Another Karadenian warship, specifically an Invictus-class battleship, sitting next to the Selsequenter. The Invictus is a much more modern-looking design, but these two ships were contemporaries (and built from the exact same Tiamarda hull), and simply filled different roles. Thanks to her sails, Selsequenter was faster, and she was armed with a large number of medium-sized guns, thus was optimised for sieges. The Invictus-class, on the other hand, relied on additional boilers (hence the extra funnel) to power the two engines, and still could not match the Selsequenter for speed or range.
Just as, in past centuries, the Karadenians had used sixty-something-gun galleons to obliterate first-rate ships-of-the-line through the use of explosive shells, the Invictus-class battleships were used as dreadnought-killers, armed with four massive 380-mm (15-in) guns. The main turrets were offset from centre, mainly to make more room to move around them both above and below decks. This was unusual, but by no means unique. In fact, the famous pre-dreadnought USS Maine had the same configuration, but with a much more pronounced offset, as did the HMS Inflexible and many Italian battleships of the same era. However, among Rossberan navies, this is exclusively a Karadenian practise. The offset turrets were not as much of a concern, of course, as the guns in them. The Tiamarda hull lacks a keel (which is not unusual), and relies on a combination of the deep draught and low position of the ballast to remain stable. However, there were concerns that the recoil from all four guns firing at once to the same side of the ship might cause it to list enough for water to pour into the open gunports (which is an awful lot, look at how high they are). Thus, the magazines were loaded with half-charges, meaning that the canisters had to be modified and loaded in tandem in order to make use of the guns’ full power.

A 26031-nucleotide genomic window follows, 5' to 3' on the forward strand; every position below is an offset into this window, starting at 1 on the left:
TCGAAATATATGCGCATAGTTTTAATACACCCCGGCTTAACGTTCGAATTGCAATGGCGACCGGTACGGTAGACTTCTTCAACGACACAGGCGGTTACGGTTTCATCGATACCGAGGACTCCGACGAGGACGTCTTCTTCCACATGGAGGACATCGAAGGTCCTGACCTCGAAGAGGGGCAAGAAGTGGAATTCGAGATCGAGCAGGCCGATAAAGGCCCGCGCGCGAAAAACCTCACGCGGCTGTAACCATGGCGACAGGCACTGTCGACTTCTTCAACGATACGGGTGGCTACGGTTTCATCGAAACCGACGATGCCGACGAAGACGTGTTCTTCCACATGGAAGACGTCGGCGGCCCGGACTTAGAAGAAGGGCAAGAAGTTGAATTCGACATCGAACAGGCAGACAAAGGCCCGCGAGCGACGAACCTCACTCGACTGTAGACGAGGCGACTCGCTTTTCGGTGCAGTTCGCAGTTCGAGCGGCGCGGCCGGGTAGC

As for the Invictus herself (by the way, I must digress here – I do not always refer to ships as female, but rather as they would be within their respective navies, e.g. ships are neuter in Rhûn and Kantossa, just as they are in Russia), she struck a mine, and the resulting explosion blew off the forward main turret. Were it not for the way that turrets are held in place on battleships (they’re not, by the way, they fall right off ships that capsize), the incident could have blown the entire ship apart. The Karadenian navy balked at the prospect of repairing the ship, as the damage was quite extensive. The Invictus spent the next ten months sitting in drydock before the navy figured out what to do with her. Fortunately, they needed a salvage ship, and so the Invictus was repurposed. In the very first book of The Nine Empires, which I have fully outlined and a few chapters written, one of my point-of-view characters, Agent Bedalia Crassus, is assigned to take the ship on a critical recovery mission.
Like the Selsequenter, the Invictus, both before and after her modifications, will be available in my Shapeways shop in the near future.